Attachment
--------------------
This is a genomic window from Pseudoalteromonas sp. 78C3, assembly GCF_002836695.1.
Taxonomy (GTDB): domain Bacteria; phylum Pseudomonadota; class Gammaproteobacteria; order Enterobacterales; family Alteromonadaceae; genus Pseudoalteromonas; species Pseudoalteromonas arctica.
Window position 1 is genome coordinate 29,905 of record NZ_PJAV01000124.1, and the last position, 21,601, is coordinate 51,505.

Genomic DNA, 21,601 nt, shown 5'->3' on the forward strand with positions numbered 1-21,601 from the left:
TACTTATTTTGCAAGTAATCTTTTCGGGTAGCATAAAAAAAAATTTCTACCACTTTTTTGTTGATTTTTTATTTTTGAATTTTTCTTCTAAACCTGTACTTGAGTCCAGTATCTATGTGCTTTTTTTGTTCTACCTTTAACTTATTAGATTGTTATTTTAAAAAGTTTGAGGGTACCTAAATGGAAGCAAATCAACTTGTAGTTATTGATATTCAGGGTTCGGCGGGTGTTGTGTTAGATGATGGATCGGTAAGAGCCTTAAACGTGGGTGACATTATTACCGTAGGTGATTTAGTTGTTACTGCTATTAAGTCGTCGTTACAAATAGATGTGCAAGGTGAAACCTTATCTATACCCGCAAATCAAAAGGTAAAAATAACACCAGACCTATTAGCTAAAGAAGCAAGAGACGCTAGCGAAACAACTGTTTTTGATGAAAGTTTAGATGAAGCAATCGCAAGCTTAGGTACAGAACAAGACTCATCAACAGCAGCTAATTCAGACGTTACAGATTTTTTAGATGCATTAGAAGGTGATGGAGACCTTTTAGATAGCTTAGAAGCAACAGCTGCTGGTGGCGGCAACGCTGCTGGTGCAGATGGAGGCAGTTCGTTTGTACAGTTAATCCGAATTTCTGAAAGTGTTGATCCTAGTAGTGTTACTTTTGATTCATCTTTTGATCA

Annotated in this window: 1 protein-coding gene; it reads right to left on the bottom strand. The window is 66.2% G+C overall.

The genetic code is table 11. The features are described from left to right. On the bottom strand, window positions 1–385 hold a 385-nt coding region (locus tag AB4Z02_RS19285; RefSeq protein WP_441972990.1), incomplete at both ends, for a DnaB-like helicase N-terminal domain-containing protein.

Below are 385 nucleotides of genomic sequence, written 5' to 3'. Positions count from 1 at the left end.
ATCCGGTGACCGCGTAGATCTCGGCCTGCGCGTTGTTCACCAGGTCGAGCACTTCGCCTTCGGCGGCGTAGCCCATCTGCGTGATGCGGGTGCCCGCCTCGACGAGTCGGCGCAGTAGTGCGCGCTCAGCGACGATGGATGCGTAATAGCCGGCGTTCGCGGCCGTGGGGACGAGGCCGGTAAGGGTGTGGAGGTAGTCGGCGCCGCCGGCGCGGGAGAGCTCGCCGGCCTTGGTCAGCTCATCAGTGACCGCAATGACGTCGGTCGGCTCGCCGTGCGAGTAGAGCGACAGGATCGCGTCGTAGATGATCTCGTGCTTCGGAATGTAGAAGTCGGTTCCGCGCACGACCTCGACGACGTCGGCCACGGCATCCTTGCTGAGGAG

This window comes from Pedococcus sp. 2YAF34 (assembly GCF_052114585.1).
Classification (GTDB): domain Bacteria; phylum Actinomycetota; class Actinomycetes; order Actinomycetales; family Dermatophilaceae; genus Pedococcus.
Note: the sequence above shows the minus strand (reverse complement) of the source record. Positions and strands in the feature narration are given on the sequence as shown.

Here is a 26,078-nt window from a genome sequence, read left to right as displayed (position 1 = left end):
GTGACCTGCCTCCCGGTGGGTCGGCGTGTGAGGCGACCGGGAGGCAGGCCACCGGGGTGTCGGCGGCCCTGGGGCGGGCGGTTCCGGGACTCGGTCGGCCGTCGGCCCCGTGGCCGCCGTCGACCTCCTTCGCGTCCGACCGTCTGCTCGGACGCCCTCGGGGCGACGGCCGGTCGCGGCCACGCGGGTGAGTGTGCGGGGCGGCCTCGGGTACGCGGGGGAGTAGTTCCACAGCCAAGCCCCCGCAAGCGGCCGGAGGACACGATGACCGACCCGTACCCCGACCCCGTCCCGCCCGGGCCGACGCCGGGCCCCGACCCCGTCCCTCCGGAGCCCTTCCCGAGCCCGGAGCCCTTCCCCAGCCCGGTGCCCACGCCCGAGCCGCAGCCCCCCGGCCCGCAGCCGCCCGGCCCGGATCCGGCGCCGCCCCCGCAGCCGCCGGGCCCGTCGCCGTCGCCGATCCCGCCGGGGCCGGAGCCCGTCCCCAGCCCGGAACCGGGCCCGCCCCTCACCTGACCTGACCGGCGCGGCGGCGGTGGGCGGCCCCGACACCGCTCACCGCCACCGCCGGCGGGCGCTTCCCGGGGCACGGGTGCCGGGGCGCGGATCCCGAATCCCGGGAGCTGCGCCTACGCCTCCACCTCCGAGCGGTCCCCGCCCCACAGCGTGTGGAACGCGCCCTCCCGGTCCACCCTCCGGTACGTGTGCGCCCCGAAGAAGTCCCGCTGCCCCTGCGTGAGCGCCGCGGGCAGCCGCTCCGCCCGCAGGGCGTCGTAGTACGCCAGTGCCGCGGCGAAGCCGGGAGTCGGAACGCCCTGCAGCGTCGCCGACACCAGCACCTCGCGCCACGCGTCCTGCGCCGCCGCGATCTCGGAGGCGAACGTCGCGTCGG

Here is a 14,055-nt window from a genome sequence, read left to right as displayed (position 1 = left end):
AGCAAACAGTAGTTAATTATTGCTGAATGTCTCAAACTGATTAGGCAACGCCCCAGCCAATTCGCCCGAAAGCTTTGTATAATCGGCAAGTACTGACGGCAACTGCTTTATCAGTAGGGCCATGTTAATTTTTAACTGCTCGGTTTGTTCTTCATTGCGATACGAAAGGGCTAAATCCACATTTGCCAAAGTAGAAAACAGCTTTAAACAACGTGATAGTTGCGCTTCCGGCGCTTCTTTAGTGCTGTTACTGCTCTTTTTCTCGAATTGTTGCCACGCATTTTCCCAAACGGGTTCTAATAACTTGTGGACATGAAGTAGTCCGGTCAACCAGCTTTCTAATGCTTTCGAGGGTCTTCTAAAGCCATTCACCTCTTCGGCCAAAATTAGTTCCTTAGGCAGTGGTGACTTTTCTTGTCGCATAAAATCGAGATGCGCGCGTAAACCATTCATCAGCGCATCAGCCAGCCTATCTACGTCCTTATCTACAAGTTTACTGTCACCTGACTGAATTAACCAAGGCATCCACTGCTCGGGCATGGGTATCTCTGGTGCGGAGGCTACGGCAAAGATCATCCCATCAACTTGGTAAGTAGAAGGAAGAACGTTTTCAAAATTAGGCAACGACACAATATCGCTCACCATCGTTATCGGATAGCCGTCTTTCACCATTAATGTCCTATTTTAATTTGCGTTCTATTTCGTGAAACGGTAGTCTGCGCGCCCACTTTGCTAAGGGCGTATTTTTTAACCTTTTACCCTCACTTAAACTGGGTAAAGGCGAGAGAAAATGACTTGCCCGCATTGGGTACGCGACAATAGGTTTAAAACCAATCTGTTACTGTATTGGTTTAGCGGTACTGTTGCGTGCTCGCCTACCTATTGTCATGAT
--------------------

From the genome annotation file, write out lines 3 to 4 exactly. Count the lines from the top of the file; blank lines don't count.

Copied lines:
Window position 1 is genome coordinate 29,905 of record NZ_PJAV01000124.1, and the last position, 21,601, is coordinate 51,505.

Genomic DNA, 21,601 nt, shown 5'->3' on the forward strand with positions numbered 1-21,601 from the left: